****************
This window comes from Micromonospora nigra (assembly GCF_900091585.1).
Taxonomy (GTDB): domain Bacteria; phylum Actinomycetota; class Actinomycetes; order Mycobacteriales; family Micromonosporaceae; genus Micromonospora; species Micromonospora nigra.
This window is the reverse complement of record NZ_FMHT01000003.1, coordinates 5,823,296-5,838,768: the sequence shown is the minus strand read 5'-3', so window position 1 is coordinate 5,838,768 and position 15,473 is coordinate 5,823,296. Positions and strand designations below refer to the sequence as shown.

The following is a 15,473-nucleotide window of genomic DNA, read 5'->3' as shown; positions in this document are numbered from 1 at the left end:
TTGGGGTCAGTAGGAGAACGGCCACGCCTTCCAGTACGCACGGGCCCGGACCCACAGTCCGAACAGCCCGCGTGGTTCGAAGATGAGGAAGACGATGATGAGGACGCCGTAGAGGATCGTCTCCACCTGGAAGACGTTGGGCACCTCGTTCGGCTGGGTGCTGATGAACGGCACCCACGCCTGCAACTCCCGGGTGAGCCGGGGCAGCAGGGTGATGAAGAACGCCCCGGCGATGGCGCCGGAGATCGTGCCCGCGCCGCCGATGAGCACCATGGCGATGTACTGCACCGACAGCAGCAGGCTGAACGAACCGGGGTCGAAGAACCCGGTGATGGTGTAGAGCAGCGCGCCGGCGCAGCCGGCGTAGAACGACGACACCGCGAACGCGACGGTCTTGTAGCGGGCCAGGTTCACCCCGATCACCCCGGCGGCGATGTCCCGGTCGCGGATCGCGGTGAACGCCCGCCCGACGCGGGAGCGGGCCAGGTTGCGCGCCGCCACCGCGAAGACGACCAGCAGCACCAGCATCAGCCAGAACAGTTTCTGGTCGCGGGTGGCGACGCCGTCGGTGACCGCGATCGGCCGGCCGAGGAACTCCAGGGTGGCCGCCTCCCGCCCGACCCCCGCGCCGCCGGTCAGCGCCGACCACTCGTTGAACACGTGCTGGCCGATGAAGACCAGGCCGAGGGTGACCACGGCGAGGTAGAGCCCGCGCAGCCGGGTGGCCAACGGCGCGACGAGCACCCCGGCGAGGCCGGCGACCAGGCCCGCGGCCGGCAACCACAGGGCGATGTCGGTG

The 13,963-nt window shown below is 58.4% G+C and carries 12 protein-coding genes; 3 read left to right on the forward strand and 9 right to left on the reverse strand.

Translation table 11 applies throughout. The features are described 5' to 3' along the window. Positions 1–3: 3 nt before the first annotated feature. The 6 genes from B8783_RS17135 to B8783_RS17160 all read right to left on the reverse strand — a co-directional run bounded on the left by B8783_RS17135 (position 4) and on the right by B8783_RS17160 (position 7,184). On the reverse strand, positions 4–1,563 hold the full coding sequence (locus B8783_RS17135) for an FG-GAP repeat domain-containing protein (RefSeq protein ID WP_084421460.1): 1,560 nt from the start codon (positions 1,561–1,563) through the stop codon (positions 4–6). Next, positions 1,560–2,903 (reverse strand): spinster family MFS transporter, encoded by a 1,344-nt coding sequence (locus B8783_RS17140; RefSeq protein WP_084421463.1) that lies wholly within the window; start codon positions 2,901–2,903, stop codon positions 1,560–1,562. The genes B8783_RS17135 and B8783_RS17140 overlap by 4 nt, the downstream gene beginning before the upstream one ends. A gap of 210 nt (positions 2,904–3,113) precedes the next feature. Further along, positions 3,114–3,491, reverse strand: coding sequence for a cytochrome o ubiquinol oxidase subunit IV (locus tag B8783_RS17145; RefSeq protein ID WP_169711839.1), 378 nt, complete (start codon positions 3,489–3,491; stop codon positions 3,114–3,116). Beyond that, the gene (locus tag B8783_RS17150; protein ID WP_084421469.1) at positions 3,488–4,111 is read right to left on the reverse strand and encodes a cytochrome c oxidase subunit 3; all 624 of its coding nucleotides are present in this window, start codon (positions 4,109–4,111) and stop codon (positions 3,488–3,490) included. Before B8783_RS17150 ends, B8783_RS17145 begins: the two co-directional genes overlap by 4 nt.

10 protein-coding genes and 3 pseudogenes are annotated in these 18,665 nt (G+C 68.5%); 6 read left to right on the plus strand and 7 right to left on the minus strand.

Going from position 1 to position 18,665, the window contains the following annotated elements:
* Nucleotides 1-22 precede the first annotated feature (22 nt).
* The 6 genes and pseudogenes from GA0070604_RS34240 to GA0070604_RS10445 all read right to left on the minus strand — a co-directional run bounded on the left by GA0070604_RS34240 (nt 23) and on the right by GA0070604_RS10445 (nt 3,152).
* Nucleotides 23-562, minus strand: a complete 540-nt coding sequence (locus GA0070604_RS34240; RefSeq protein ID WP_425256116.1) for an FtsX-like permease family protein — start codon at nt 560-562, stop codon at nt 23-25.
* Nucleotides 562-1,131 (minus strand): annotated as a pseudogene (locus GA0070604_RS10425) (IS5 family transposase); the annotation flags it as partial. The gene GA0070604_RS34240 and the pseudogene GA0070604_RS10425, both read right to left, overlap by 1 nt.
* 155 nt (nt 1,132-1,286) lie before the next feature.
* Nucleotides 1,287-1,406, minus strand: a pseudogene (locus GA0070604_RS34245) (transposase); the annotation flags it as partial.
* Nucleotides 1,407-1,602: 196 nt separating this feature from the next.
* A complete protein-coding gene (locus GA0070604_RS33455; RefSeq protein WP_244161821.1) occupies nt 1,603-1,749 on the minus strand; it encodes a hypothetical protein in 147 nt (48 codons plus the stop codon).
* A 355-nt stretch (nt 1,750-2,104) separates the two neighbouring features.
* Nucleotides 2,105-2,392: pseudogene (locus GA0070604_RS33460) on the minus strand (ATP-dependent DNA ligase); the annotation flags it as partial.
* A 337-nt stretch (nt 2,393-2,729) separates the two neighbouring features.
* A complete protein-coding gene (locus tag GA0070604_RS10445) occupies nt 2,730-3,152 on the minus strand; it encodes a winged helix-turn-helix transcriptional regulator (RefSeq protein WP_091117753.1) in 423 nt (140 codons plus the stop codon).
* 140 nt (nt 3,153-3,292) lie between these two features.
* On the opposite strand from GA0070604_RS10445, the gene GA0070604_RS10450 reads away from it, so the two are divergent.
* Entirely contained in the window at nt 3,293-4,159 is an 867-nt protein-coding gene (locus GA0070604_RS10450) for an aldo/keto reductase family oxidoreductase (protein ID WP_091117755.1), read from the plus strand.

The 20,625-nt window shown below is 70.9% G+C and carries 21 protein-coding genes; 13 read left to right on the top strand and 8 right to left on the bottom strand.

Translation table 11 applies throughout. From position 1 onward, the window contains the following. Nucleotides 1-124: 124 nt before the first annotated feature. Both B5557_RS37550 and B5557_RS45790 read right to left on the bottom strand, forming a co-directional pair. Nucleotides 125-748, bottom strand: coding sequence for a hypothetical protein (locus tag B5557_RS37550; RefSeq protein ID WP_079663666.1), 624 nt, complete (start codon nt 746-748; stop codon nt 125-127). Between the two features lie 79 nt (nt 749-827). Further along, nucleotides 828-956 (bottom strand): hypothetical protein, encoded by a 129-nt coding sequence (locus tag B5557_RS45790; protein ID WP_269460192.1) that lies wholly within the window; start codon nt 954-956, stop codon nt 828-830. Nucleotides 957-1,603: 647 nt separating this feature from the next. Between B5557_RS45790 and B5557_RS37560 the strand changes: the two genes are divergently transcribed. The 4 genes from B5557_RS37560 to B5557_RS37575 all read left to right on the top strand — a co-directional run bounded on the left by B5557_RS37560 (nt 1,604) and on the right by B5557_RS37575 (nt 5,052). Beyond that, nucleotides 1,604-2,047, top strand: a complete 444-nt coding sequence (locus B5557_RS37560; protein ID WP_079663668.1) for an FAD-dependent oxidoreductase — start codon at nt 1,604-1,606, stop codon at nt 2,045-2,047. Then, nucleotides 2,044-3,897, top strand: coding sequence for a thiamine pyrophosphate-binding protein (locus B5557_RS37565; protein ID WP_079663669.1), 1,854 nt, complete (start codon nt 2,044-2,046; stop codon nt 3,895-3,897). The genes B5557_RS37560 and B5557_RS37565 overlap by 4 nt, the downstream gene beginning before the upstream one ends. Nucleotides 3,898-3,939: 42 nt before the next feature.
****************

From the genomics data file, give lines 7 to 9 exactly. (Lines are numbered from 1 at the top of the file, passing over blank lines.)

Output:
Translation table 11 applies throughout. The features are described 5' to 3' along the window. Positions 1–3: 3 nt before the first annotated feature. The 6 genes from B8783_RS17135 to B8783_RS17160 all read right to left on the reverse strand — a co-directional run bounded on the left by B8783_RS17135 (position 4) and on the right by B8783_RS17160 (position 7,184). On the reverse strand, positions 4–1,563 hold the full coding sequence (locus B8783_RS17135) for an FG-GAP repeat domain-containing protein (RefSeq protein ID WP_084421460.1): 1,560 nt from the start codon (positions 1,561–1,563) through the stop codon (positions 4–6). Next, positions 1,560–2,903 (reverse strand): spinster family MFS transporter, encoded by a 1,344-nt coding sequence (locus B8783_RS17140; RefSeq protein WP_084421463.1) that lies wholly within the window; start codon positions 2,901–2,903, stop codon positions 1,560–1,562. The genes B8783_RS17135 and B8783_RS17140 overlap by 4 nt, the downstream gene beginning before the upstream one ends. A gap of 210 nt (positions 2,904–3,113) precedes the next feature. Further along, positions 3,114–3,491, reverse strand: coding sequence for a cytochrome o ubiquinol oxidase subunit IV (locus tag B8783_RS17145; RefSeq protein ID WP_169711839.1), 378 nt, complete (start codon positions 3,489–3,491; stop codon positions 3,114–3,116). Beyond that, the gene (locus tag B8783_RS17150; protein ID WP_084421469.1) at positions 3,488–4,111 is read right to left on the reverse strand and encodes a cytochrome c oxidase subunit 3; all 624 of its coding nucleotides are present in this window, start codon (positions 4,109–4,111) and stop codon (positions 3,488–3,490) included. Before B8783_RS17150 ends, B8783_RS17145 begins: the two co-directional genes overlap by 4 nt.

10 protein-coding genes and 3 pseudogenes are annotated in these 18,665 nt (G+C 68.5%); 6 read left to right on the plus strand and 7 right to left on the minus strand.

Going from position 1 to position 18,665, the window contains the following annotated elements: